The friendly and helping hands were at the ready Friday morning as Sandbanks Provincial Park celebrated the annual Healthy Parks, Healthy People Day with a public shoreline clean up session.
Volunteers and members of the Friends of Sandbanks group who were admitted to the park for free as part of the iniatitve joined in with park staff to take part in local Great Canadian Shoreline Cleanup effort at the north shore of Sandbanks on Lake Ontario.
The long stretch of beach line that stretches from the former Lakeshore Lodge site northwest to the Wellington channel has been closed to the public in 2019 due to high water which has left very little space on the beach front and caused the parking area to be flooded.
With recent receding waters, Sandbanks Superintendent Robin Reilly opened this portion of beach Friday to allow for the Sandbanks shoreline clean up efforts to take place.
Reilly told the Gazette he planned on opening sections of the Sandbanks beach area as it’s cleaned of high water debris.
“It’s an insurmountable job and it’s not going to be crystal clear by the time we’re done but to involve the volunteers and get a start on it feels good,” Reilly said.
The Superintendent explained the water level is slightly higher than the last Lake Ontario flood event of 2017 and the elevated water mark has endured much longer.
This has lead to delayed openings and early capacity closings for Sandbanks as sandy real estate has become a precious commodity for sun seekers and those looking to refresh themselves in Lake Ontario, Athol Bay or West Lake.
By this time in 2017, the water had dropped quite a bit. Currently, if we get a strong wind, it could be right back to where we were and new plastic would be deposited,” Reilly said. “We are at about a 30 per cent reduction in terms of beach space so we are trying to be proactive through traditional and social media to let people know our status and to lower expectations of those arriving here.”
Even with the high water, Sandbanks benefits over other Provincial Park swimming hot spots due to its physical high profile, especially at the Outlet beach.
In spite of the water levels, Sandbanks still has more beach space currently than other Provincial Parks as those with a less gradual slope are dealing with far worse conditions.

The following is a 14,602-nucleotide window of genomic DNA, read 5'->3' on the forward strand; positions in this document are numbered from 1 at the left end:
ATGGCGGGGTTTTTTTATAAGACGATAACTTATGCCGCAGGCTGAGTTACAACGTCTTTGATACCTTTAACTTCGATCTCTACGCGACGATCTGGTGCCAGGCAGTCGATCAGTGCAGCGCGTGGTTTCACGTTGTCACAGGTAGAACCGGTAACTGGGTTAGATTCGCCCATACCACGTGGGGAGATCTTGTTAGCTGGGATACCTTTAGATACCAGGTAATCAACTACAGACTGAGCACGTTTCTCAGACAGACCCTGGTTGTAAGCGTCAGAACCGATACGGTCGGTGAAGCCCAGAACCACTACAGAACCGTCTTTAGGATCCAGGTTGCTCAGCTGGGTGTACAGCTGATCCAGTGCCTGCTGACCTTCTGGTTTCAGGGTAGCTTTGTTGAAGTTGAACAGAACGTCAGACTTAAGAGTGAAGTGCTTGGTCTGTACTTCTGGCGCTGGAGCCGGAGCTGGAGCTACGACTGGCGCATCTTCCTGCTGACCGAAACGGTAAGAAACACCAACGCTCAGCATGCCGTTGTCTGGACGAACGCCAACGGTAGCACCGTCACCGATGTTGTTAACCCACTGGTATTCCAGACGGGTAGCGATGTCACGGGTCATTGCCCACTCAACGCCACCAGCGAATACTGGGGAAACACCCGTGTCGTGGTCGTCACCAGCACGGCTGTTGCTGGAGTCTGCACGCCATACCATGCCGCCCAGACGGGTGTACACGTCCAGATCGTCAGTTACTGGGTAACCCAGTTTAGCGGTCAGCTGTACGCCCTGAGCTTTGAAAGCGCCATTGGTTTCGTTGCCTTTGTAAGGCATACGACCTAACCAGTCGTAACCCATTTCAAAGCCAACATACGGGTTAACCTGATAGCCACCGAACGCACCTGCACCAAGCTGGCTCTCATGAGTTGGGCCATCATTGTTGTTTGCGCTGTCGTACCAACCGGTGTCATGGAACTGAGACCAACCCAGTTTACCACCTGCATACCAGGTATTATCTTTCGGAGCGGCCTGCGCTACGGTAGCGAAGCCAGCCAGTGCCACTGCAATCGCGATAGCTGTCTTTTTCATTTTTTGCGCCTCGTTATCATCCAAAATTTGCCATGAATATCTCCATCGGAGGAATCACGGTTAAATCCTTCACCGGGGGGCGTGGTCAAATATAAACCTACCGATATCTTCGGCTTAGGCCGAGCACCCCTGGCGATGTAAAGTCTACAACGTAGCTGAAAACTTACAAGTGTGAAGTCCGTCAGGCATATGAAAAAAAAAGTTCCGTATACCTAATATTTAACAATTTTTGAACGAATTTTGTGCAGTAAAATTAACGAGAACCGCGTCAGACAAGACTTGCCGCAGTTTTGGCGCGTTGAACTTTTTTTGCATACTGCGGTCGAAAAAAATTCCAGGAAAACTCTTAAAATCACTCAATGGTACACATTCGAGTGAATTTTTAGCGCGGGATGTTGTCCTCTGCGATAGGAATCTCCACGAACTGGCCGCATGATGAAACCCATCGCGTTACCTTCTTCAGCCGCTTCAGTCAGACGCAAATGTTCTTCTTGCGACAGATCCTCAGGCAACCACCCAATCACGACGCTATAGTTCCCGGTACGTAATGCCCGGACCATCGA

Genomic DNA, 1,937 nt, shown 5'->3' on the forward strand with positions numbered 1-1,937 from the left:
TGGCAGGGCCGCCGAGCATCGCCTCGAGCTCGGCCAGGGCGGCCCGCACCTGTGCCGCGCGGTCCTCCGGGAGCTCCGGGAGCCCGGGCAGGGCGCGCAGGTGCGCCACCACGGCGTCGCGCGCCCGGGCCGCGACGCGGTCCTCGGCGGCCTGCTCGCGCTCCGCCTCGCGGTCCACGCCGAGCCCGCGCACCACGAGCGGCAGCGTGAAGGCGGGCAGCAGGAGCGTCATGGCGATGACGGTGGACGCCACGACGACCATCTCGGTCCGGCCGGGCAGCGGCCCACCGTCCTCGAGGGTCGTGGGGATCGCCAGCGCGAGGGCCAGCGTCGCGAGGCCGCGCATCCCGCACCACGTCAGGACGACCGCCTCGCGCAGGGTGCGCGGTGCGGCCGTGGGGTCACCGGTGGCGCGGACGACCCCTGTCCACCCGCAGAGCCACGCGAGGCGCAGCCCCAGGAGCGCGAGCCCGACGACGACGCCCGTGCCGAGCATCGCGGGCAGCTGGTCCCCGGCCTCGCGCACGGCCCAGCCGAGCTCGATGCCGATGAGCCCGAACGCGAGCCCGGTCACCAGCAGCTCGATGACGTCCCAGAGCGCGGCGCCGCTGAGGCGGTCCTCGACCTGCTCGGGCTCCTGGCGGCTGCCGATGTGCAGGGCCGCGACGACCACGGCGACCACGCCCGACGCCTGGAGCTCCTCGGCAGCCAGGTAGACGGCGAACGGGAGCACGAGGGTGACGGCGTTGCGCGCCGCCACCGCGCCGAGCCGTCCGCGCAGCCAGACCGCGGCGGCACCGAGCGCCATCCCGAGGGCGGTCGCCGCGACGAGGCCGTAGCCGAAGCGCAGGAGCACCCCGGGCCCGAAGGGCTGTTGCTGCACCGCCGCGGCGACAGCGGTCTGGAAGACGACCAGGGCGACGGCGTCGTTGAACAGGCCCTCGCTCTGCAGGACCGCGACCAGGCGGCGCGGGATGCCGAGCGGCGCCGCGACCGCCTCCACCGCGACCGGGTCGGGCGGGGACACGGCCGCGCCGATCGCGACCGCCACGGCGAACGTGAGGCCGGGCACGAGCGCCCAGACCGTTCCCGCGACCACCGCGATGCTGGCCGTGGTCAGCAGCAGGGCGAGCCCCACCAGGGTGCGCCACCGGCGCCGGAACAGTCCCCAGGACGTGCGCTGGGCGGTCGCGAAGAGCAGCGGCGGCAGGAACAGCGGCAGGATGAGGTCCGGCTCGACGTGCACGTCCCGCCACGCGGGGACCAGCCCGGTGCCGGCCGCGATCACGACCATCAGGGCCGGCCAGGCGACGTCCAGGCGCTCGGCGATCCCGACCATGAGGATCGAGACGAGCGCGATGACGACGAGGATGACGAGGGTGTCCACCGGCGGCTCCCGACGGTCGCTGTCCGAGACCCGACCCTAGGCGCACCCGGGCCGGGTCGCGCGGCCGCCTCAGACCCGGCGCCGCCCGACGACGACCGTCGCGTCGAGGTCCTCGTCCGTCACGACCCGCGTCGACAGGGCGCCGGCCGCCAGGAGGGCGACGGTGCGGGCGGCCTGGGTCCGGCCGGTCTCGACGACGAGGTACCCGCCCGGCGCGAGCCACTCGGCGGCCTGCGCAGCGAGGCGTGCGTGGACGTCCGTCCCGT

“If people are still looking for a beach, this is a better option than others,” Reilly said, adding the Sandbanks parking lot finally became accessible just a week ago although there were still some springy portions fenced off.
“It was just last week we were able to get in here and cut some grass and move some things around,” the superintendent added.
Local mom Brandy Monro-Dillon had Kanoa 3, and Lucy, 7 in tow on Friday as they took on the task of picking up small pieces of single use plastic along the beach scape and flattened entrance way.
A regular visitor to the beach, Monro-Dillon said she brought her children to the clean up effort as a learning experience as to the harm plastic was having not just in far off developing countries but even close to home.
Thousands of small pieces of plastic that came from larger items that had broken up in the turbulent water were plainly evident and painted a depressing picture to anyone viewing during Friday morning’s clean up.
“I want to show them what plastic is doing to our beaches, the ocean and the great lakes and show the responsibility of taking care of the environment,” Monro-Dillon said. “It’s amazing and really sad, I certainly didn’t expect it to be this bad.”
The park is attempting to mitigate plastic use somewhat, offering water bottle refill stations in areas in the park and using recycled plastic composite material for benches throughout various locations in the park.